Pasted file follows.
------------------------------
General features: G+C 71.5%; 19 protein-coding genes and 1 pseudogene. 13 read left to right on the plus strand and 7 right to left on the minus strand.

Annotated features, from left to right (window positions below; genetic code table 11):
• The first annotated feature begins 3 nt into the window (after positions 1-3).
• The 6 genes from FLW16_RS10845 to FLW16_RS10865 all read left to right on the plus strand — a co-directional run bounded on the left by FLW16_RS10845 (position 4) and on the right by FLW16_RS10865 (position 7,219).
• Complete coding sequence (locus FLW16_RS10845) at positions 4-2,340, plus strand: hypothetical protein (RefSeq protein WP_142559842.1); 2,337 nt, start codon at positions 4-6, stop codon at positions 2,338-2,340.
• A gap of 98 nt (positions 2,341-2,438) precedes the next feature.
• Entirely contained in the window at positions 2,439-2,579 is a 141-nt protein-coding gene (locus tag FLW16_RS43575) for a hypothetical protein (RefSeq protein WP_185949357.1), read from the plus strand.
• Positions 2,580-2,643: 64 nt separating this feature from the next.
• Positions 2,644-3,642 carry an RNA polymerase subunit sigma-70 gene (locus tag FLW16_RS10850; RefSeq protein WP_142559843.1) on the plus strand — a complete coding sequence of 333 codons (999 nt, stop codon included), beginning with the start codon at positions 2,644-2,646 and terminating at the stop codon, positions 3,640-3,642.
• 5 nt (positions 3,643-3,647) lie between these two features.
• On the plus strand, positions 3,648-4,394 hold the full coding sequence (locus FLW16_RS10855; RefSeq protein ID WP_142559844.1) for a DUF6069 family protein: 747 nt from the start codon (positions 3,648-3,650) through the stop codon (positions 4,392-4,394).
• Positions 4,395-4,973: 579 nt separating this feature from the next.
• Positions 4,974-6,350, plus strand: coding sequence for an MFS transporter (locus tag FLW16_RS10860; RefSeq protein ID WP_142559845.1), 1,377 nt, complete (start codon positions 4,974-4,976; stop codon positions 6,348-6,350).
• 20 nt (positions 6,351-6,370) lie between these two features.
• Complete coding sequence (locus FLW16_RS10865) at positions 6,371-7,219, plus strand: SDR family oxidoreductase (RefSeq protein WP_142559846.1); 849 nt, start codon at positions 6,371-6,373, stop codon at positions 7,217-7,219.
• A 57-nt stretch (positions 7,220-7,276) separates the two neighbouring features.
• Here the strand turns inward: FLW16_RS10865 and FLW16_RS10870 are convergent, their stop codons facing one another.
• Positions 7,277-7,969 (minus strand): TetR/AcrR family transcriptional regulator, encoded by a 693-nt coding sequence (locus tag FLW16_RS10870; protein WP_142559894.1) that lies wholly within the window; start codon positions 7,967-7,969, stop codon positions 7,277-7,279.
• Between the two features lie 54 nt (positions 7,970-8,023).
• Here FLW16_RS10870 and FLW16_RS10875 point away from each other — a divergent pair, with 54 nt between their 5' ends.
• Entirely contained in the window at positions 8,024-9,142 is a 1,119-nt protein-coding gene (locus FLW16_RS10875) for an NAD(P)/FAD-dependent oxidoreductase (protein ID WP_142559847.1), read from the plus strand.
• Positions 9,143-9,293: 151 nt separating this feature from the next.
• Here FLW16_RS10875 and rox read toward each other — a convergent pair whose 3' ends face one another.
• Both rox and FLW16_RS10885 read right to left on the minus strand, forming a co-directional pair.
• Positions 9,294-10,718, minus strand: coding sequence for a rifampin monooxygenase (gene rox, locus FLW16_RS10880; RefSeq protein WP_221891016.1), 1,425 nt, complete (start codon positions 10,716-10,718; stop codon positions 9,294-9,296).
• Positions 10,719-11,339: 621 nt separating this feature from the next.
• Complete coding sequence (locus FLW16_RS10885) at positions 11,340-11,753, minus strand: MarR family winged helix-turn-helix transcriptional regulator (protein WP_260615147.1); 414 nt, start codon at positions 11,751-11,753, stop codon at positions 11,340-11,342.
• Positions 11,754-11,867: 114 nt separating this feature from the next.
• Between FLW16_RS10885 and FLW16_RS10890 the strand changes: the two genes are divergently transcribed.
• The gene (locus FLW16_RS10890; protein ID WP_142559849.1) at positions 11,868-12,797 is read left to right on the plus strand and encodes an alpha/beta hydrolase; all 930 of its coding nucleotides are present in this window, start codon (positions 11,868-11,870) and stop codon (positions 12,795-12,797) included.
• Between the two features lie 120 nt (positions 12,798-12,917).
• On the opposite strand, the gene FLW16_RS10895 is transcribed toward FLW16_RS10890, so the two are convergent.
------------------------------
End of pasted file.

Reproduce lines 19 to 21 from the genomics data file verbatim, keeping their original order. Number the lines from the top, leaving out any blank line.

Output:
• Between the two features lie 54 nt (positions 7,970-8,023).
• Here FLW16_RS10870 and FLW16_RS10875 point away from each other — a divergent pair, with 54 nt between their 5' ends.
• Entirely contained in the window at positions 8,024-9,142 is a 1,119-nt protein-coding gene (locus FLW16_RS10875) for an NAD(P)/FAD-dependent oxidoreductase (protein ID WP_142559847.1), read from the plus strand.